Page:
Thursday, March 29, 2012

A Board Book to Count On

Kass Reich accomplishes a great deal in her first board book, Hamsters Holding Hands. As her rhyming text counts up to 10, she establishes a bond between the furry heroes from the moment there are two. It’s easy to underestimate how challenging it is to get the right balance of words and pictures for children just beginning to make meaning from images and the spoken word.

Her sherbet-colored tones of lemon, lime and orange look good enough to eat, and her hamsters engage in activities every toddler will either recognize or wish to emulate—playing telephone with two tin cans, sharing trucks and balls, a day at the beach with snorkels, popsicles and water wings, under a sun shining like a fried egg in the sky.

With minimal backdrops, she keeps the focus on the friendships between the hamsters and the joy of shared activities. She also leaves a lot unstated, so toddlers can make their own discoveries with each rereading. Here’s hoping this is the first of many books by Kass Reich.

Friday, March 23, 2012

Farfetched, or Possible?

George Orwell may have written his novel 1984 in 1949, but his themes of an all-powerful government, the submersion of the individual, and invasion of privacy reverberated with his readership—and still do. First-time author Marie Lu was born in 1984, and her book, Legend, plumbs these same themes—in ways that will also resonate with readers today.

In Lu’s world, global warming has reshaped continents, the military runs the country and disseminates the information, and plagues run rampant through the poorest neighborhoods. Enter 15-year-old June, who was born into privilege, with both parents employed by the government, and who believes what she’s been taught. Day, on the other hand, also 15, has witnessed firsthand how the government’s policies have betrayed his family and put their lives in danger. They cannot both be right.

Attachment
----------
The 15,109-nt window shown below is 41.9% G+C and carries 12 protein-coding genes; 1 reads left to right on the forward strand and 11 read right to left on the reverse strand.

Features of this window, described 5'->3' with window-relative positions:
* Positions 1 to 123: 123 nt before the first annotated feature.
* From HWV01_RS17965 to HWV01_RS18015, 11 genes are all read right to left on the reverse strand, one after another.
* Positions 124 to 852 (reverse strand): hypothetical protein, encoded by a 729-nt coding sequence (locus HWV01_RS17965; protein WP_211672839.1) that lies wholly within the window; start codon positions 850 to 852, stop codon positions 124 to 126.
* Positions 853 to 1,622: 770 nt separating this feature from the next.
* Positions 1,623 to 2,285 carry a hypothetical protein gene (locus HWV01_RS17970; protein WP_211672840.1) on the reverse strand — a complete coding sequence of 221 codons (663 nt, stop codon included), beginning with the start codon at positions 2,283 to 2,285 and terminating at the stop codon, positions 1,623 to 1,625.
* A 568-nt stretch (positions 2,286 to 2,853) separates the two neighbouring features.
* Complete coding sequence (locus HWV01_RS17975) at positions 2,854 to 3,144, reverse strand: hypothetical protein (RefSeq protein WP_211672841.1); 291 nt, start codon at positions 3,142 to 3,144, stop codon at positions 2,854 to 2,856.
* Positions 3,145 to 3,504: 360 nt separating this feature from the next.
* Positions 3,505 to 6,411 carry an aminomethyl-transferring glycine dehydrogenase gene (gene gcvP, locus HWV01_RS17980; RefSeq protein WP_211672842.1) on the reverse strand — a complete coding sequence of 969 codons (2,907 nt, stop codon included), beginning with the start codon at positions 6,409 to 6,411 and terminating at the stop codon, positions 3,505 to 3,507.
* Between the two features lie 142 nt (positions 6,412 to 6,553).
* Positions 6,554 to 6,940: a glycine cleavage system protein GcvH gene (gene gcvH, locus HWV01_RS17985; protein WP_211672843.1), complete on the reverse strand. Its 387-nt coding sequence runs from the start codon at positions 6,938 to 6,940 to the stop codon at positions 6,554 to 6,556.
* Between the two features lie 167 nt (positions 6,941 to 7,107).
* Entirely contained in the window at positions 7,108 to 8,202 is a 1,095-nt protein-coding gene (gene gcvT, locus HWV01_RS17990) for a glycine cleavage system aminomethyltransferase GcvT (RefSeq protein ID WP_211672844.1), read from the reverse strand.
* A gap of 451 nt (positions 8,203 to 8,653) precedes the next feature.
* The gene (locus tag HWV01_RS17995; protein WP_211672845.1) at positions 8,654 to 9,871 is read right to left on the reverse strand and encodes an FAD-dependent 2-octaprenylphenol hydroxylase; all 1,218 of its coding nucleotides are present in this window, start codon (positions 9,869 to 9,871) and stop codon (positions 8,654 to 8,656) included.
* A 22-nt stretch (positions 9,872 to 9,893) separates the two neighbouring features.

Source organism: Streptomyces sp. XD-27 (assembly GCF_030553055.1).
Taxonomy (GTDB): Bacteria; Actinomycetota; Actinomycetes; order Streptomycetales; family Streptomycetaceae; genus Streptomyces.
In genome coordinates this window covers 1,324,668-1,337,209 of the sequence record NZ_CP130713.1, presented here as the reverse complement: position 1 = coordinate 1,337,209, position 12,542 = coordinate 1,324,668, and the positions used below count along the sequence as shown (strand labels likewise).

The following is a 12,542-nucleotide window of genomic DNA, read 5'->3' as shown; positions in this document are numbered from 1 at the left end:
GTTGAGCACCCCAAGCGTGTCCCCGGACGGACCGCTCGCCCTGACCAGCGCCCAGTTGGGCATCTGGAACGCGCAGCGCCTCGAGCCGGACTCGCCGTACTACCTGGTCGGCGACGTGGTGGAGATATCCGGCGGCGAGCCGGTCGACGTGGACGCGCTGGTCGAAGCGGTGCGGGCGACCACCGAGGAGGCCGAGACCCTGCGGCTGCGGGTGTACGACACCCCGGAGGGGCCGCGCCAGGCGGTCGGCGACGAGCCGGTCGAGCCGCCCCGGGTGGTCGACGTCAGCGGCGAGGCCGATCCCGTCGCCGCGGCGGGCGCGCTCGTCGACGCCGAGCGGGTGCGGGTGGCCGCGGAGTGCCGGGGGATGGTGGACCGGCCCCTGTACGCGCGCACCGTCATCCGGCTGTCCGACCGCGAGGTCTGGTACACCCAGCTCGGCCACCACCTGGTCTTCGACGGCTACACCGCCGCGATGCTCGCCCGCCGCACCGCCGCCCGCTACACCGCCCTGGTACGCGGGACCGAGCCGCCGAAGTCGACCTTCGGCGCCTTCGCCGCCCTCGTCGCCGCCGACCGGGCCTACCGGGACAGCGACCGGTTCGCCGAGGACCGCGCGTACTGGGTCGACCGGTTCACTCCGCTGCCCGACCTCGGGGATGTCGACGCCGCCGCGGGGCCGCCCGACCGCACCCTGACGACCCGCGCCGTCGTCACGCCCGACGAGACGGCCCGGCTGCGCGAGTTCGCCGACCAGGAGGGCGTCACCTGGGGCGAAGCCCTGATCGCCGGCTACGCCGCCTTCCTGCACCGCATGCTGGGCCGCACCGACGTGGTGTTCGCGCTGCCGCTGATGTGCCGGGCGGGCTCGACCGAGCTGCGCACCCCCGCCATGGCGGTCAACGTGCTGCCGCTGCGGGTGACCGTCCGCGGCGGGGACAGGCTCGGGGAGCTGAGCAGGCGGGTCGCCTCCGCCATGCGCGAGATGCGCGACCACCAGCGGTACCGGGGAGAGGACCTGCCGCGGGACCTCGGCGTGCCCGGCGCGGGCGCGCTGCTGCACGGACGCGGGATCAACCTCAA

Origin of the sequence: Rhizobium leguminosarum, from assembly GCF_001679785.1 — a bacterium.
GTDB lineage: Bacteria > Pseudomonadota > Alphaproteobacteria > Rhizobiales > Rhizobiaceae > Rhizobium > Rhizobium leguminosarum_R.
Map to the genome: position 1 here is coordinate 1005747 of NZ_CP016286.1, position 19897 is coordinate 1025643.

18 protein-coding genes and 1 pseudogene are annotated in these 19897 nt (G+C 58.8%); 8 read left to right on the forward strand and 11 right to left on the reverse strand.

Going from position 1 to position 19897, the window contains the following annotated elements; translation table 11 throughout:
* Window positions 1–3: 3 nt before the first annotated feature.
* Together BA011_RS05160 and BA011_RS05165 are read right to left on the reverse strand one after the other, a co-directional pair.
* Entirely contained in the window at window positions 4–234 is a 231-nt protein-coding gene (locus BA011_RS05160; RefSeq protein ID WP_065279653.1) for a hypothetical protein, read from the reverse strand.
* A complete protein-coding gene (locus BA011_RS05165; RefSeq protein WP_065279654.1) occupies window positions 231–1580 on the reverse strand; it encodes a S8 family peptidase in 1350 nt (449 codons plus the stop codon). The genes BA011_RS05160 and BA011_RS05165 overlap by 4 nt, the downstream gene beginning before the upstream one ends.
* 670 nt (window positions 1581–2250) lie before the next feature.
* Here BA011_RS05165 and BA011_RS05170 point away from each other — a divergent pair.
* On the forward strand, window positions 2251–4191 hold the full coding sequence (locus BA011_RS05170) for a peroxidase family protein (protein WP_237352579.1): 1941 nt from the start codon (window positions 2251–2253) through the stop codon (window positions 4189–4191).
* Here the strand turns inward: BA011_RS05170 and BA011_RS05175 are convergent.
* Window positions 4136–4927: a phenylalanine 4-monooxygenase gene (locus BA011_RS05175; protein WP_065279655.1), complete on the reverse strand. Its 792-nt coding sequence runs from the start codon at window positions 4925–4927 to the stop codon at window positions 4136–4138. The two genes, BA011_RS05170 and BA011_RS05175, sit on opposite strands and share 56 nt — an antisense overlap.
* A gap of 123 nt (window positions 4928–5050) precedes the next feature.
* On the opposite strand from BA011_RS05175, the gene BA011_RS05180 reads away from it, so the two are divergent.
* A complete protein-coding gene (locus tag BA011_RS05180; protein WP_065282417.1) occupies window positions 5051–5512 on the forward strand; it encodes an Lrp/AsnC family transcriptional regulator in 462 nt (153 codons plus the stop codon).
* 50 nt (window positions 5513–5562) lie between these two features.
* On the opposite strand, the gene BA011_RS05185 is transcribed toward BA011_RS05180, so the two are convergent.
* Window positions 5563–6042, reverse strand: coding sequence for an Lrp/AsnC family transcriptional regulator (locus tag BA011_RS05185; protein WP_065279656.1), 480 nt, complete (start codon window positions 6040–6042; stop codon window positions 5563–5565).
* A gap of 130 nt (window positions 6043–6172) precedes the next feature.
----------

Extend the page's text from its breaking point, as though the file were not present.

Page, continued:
When I had a chance to interview Marie Lu about her book, she discussed the underpinnings of her fiction as being rooted in fact. “The dystopian setting came about when I was looking online at a map of what the world would be like if all the fresh water in the world melted and the oceans rose 100 meters,” said Lu. The ever-evolving plague grew out of the author’s research on factory farming, and how quickly diseases like SARS can spread via factories of farms with animals on antibiotics. And Day’s dexterity and agility, scaling buildings and the like, were inspired by a discipline called parkour or “free running,” developed in France, with roots in the martial arts but with a focus on moving efficiently around obstacles.

Marie Lu said that she did not set out to convey a message with Legend. Quite the opposite. The inspiration came one day when she was watching Les Miserables and tried to imagine what it would be like for two teenagers who found themselves in the opposing positions of Valjean and Javert. But as she reflected on her novel, she realized that a pivotal moment in her own life inspired a climactic scene in the book. In 1989, Lu was living with her aunt in Beijing, and tensions were mounting all summer between the government and its citizens. One day, kindergarten was canceled, and Lu found herself with her aunt in Tiananmen Square. The turning point of her book is “a mirror,” as Lu put it, of watching the protestors in Tiananmen Square. Suddenly her futuristic "Republic of America" does not look so farfetched.

Friday, March 16, 2012

Time and Trust

Wonder by R.J. Palacio made me want to be the kind of person who could and would welcome someone like 10-year-old Auggie Pullman and put him at ease. His sister, Via, does that. His sister’s friend Miranda does that—Miranda even gave Auggie an astronaut's helmet to wear when he was small, which he wore in public all the time to hide his disfigured face. His new friends Summer and Jack are able to put him at ease, too, and we hear from them all.

Palacio helps us remember that there’s more to every situation than we can see or know. Even Auggie learns this about his classmates Summer and Jack. We know so little about someone else’s life or circumstances. It takes time and trust to get to know someone else well. I think of Georgia O’Keeffe’s quote: “Nobody sees a flower really; it is so small. We haven't time, and to see takes time—like to have a friend takes time.” In Auggie’s case, his looks are all people see initially. And it takes time for them to see past that to the person inside.